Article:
If you saw the semi-autobiographical film “Almost Famous,” chances are you recall Philip Seymour Hoffman playing music critic Lester Bangs. There are a few reasons why you would remember it. For one, Hoffman is a recognizable actor in a movie filled with unrecognizable ones. For another, Bangs (along with the protagonist’s mom) is the film’s great contrarian, telling young William Miller that rock is dead and gone, and that he’s wasting his time trying to cover it or find any deeper meaning in it. And of course, he has all the best lines in the movie (e.g., “The only true currency in this bankrupt world is what you share with someone else when you’re uncool.”).
One striking thing about the portrayal of Bangs in the movie is how much time he gives to the central character, an aspiring young journalist who shows up at a radio show appearance to talk with him. He spends hours with him, alternately giving advice and ranting about the state of popular music. This might stretch the viewer’s credulity a bit: Surely a nationally renowned writer wouldn’t spend so much time with some nobody, right? (Even if the “nobody” in question would grow up to be a famous movie director and an accomplished music writer in his own right.)
Well, as it turns out, Bangs did give personal time and attention to readers and aspiring writers. A lot. In Let It Blurt, a biography written by Chicago music commentator Jim DeRogatis (who, like Cameron Crowe, personally benefited from Bangs’ generous giving of himself), the author recounts several instances of this. For me, the most memorable were the stories of how people who wrote him letters asking for writing tips would receive random, late-night phone calls from him while he was tripping on cough syrup. Bangs would then chew their ear for an hour or two about journalism, music, and whatever else was on his mind. In other words, he was a “social” celebrity before it was cool (or even “kewl”), and not just in the shallow way we throw that term around today.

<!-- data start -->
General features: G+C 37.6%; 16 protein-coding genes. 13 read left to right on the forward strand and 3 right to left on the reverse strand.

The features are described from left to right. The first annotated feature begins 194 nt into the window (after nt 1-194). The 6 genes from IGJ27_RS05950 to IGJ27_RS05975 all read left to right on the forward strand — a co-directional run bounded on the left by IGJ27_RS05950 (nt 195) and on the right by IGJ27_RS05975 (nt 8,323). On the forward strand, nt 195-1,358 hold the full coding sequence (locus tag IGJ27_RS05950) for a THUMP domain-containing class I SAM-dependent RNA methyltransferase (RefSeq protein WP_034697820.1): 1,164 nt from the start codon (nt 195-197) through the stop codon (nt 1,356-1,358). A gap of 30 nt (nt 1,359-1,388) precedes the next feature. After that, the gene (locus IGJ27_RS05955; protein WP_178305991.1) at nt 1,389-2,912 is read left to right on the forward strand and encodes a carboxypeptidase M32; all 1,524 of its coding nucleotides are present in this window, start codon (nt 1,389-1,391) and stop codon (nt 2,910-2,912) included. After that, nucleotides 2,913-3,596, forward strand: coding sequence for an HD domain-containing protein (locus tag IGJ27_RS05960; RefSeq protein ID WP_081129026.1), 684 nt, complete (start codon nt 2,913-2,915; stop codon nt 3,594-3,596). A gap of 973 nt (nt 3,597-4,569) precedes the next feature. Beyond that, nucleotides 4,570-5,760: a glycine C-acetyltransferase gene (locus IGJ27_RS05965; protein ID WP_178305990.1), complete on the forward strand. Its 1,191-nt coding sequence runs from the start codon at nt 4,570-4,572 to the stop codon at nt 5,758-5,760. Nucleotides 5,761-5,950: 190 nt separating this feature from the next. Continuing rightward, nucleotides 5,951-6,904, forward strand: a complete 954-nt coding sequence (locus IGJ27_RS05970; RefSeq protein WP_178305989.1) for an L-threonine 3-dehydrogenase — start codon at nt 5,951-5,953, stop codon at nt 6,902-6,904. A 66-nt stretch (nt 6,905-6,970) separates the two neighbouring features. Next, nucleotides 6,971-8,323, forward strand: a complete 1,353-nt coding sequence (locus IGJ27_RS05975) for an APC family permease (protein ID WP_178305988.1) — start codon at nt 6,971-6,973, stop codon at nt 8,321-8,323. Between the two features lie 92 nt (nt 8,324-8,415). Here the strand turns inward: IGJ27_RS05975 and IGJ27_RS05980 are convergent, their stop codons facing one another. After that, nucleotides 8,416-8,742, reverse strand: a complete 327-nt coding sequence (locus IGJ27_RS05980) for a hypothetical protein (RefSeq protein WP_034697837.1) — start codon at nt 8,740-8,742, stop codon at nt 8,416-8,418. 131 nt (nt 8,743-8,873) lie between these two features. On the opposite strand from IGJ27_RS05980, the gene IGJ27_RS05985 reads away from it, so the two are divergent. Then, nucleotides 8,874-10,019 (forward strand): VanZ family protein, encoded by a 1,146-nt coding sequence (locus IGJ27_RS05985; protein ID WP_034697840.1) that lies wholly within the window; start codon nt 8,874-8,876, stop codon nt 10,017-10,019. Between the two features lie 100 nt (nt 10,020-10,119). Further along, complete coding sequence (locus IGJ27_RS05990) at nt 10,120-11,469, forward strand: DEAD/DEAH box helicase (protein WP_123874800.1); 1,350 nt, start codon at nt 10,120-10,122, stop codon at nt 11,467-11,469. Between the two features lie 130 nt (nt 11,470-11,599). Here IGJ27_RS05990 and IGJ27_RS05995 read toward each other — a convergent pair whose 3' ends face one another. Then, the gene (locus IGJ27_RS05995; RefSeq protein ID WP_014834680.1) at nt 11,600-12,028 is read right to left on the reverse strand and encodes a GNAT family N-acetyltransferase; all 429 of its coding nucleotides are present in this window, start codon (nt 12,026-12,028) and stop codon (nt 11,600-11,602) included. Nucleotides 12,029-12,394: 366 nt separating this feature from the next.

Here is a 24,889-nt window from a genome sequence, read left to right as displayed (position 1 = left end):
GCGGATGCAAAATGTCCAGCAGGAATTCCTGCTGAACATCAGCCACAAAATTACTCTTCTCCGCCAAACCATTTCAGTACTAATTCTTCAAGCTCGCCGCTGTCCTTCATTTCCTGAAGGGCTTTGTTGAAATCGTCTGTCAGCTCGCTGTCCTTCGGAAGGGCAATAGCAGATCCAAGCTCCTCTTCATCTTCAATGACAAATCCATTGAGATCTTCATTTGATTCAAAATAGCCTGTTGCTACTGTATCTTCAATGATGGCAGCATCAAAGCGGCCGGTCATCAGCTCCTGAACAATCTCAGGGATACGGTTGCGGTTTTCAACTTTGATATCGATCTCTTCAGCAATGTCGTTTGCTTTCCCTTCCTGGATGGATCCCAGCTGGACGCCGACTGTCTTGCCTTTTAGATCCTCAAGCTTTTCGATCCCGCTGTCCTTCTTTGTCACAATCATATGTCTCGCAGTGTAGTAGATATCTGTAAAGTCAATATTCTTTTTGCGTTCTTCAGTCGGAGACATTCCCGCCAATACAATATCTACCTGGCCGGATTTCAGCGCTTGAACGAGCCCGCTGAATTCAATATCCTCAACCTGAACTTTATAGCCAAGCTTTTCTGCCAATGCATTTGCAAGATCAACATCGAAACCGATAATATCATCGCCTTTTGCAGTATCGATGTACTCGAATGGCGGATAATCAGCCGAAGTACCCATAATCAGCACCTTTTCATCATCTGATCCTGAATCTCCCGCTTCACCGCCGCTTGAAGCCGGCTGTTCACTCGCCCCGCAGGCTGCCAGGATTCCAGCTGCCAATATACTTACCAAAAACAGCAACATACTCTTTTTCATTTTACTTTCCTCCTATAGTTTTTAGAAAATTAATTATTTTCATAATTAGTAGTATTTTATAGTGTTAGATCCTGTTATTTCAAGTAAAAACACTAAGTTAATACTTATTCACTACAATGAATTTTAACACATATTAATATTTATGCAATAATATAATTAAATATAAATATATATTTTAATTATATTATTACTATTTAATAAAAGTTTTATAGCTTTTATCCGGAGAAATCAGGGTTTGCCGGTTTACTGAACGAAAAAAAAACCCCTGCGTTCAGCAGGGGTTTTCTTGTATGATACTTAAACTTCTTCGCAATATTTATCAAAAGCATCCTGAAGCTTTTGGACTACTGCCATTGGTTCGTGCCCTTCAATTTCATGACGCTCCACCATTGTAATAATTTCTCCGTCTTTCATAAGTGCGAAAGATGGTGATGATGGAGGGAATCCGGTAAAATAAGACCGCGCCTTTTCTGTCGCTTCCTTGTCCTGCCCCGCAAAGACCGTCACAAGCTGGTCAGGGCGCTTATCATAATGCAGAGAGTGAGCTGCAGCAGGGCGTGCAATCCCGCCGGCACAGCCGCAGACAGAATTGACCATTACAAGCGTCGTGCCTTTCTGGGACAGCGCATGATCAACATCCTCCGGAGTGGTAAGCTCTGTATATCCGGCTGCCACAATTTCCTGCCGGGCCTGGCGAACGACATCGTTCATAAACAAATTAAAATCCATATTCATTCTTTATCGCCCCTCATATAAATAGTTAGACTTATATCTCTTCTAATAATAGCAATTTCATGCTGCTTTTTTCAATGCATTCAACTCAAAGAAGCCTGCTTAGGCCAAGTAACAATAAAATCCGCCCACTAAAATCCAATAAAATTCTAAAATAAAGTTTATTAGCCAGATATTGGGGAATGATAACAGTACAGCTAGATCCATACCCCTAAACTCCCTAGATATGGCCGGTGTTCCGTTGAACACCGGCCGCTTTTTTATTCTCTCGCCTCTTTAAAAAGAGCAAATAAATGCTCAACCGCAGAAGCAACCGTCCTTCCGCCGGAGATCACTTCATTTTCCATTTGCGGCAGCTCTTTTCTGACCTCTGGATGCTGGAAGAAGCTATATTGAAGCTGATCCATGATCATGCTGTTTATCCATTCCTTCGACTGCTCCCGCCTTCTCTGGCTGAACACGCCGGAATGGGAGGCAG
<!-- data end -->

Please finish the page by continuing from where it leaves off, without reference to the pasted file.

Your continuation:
With the advent of social media, it’s become popular for celebrities and other notable public figures to communicate directly with the public via these platforms. This is, presumably, because social networks like Twitter make it easy to interact with fans without actually getting too close to them. But these fleeting virtual exchanges shouldn’t be mistaken for any kind of authentic, important relationship. To use a personal example, I’m connected with MLB pitcher Curt Schilling on LinkedIn. While I suppose it’s neat to have some kind of association with the ace that led your team to its first World Series Championship since World War I, it’s also essentially meaningless. I mean, it’s not like Schilling is going to call me at 1 a.m. someday to talk at length about how to throw a split-finger changeup. (But, Curt, if you did, I would totally take that call.)
Wait, where were we?
Oh, yes. In addition to getting close to fans, Bangs got close to his subjects. Sometimes uncomfortably so. A theme throughout his life, which is captured well in DeRogatis’ book, is his fixation on Lou Reed. Bangs was obsessed with Reed’s work — even Metal Machine Music — and persona. But Bangs wasn’t a sycophantic fan. He saw Reed as a kind of nemesis as well, and on the occasions they were together, the two of them would engage in mutual disparagement.